When lilac is in first leaf
Plant beans, cucs and squash
When lilac is in full bloom
Plant tomatoes
When lily-of-the-valley are in full bloom
Transplant eggplant, melon and peppers
When irises bloom
Plant corn
When apple blossoms start to fall

The Mom Approach

Of course we can’t forget the old “my mom said so” approach.  It’s only natural that we take into consideration what our foremothers did.  So, if mom always seeded carrots on May 15 and she always had a bumper crop – well, there must be something to it.  Why mess with success.
Whatever approach you choose, I have found keeping a log (or a blog) is very beneficial.  It’s great to go back and see what worked and what didn’t and then go from there.
When you are ready to start planting your veggies check out these posts:
Happy Gardening!

Please, do me a favor. If you like this post, find the information useful and want to help me be able to provide more helpful tips and recipes, please comment below or share this post on social media. You can reach me on instagram @getgettys or Facebook @GettyStewart.HomeEconomist.

Getty Stewart is a Professional Home Economist, speaker, frequent media guest and writer dedicated to putting good food on tables and agendas. She is the author of several recipe books on enjoying and preserving fruit, Founder of Fruit Share, a mom and veggie gardener.

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  1. Hi Getty,
    Came across your page when trying to find some information. Very helpful info. My boyfriend and I were just wondering if its is too late to plant parsley, dill, spinach, green onion, sweet basil, garlic and lettuce this year. Is there still any chance for any of them or will it have to wait for next year? Thanks so much.

    1. Hi Kira,
      Good news, it’s not too late! I think the only one that you might not have much luck with is garlic. I’d save your garlic and plant it this fall (http://www.gettystewart.com/how-to-plant-garlic/). If you plant it now, you might still get some cloves, but they’ll be very small. Spinach and lettuce grow quite quickly and often people will seed several crops per season, so you’re good to go. Just be aware that they don’t do well in super hot conditions, they’ll bolt (grow seed stalks) very quickly. Hope that helps!


  2. Pingback: What We're Planting in Our Backyard Garden - Mango About Town
  3. This is an amazing guide!!! Thank you!!! I live close to Brandon and wondering when you would suggest planting sugar baby watermelons and if you would start them indoors? As well what are your thoughts on herbs such as basil, oregano, parsley and thyme?

    1. Hi Laura,
      So glad you found the information useful. Us prairie gardeners have to stick together and share info that’s relevant to our growing conditions.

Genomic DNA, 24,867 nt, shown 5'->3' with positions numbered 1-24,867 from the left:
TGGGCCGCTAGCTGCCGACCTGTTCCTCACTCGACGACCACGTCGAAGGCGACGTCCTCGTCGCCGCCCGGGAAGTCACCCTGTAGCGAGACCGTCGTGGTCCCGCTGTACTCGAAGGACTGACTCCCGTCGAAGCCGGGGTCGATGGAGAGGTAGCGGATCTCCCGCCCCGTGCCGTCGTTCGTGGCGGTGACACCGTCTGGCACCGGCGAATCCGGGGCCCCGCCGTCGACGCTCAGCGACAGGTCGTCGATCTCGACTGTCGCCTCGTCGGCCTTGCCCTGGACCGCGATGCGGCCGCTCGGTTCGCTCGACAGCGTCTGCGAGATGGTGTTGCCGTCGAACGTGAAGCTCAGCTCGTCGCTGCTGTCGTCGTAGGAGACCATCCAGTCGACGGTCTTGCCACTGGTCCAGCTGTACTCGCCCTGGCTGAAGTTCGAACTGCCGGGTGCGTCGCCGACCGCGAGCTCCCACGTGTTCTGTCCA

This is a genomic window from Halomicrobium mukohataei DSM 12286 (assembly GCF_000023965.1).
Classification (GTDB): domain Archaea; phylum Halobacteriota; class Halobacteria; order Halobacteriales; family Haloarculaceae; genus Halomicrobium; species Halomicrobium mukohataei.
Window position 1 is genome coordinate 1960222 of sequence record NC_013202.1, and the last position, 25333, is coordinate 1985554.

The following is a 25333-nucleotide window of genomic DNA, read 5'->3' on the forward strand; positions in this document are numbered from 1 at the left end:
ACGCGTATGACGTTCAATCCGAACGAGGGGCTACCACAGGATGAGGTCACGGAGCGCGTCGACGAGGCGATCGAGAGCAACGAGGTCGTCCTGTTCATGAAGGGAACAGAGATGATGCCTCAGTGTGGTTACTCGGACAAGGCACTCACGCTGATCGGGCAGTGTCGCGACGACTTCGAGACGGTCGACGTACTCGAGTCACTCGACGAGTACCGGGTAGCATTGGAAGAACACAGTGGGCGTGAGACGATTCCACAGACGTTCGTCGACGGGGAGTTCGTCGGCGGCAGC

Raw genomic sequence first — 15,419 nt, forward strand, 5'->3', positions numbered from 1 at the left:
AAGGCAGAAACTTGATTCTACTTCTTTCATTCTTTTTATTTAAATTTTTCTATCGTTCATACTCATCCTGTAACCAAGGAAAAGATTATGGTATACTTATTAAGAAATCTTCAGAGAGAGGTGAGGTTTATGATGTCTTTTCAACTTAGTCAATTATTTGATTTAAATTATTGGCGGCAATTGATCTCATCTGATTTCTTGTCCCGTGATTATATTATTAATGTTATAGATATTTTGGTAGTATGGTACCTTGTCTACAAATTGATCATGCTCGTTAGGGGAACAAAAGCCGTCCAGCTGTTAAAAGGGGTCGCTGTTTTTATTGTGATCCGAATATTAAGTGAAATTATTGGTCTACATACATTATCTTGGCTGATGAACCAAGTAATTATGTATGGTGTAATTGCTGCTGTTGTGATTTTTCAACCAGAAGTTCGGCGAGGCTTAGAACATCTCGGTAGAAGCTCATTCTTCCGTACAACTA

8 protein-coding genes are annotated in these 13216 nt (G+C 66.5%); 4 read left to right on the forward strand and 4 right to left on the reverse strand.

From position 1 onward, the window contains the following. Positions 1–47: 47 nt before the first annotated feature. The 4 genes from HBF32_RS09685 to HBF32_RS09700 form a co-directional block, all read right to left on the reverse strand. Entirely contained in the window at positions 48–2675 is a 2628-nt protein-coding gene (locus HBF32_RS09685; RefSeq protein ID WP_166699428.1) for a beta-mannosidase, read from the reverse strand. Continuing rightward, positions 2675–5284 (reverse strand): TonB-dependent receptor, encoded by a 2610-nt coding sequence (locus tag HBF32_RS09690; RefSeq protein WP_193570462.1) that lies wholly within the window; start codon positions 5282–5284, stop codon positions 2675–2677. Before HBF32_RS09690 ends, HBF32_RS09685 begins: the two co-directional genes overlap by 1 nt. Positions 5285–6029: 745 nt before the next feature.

As for the baby watermelons, watermelons produce best results with plenty of sun, warmth and consistent watering. Give them a head start by starting seeds indoors, but don’t transplant them until the soil is nice and warm and there’s no risk of frost – around June 1.

      Check out this herb chart I just posted for a general overview of herbs http://www.gettystewart.com/herb-growing-chart-for-prairie-gardens/.

      Basil, oregano, parsley and thyme are all herbs you can start quite easily indoors – right now! Parsley can take a while to germinate so don’t be alarmed if it doesn’t come up as quickly as the others. Try different varieties of basil – lemon basil (great for tea), red rubin (great for salad dressings), thai basil (thai cooking), and the classic sweet basil/genovese (all things tomato). If you want fuller, more established plants right away consider buying thyme and oregano plants from a greenhouse, but they’re both pretty quick growing and will typically return once well established. For the most intense, classic flavored oregano look for Greek oregano. I love all kinds of thyme too – there’s the classic one for most savory recipes, but lemon thyme is awesome for chicken, veggies, fish, pasta and for herbal teas too.

      Have fun and keep me posted on your progress.

  4. What great advise!! Thank you so much for posting this!! I’m still a novice gardener and need all the help I can get!

  5. Getty you are my planting guide guru, the onions, garlic and some chard are going in this week for my CSA.

    1. Hi Jeanette
      Good question, I’m not sure about that. I do see that my strawberries are eager to transplant themselves right now – they’re staking out new territory. Colleen Edmunds at Grunthal Berries might be able to help. Did you know that they’re picking fall strawberries right now! Look for Grunthal Berries on Facebook.

  6. Hi Stewart

    I am just getting back into gardening after a 3 year hiatus. I am planting my garden this weekend and am curious to know if there are certain vegetable plants that can be grown together to offer protection from the bugs and insects? I do know there are some flowers that offer this kind of protection such as marigolds. Just curious and thought I would ask:) Thank you for your time.


    1. Hi Penny,
      Sorry for the delay, your message got buried in the spam folder. Marigolds are a great companion for most things. Onions and carrots go well together – the onions keep the carrot flies away. Do you have a particular plant that you’re growing that you’re concerned about – or a particular pest? By now I’m sure you have your garden planted. Good luck!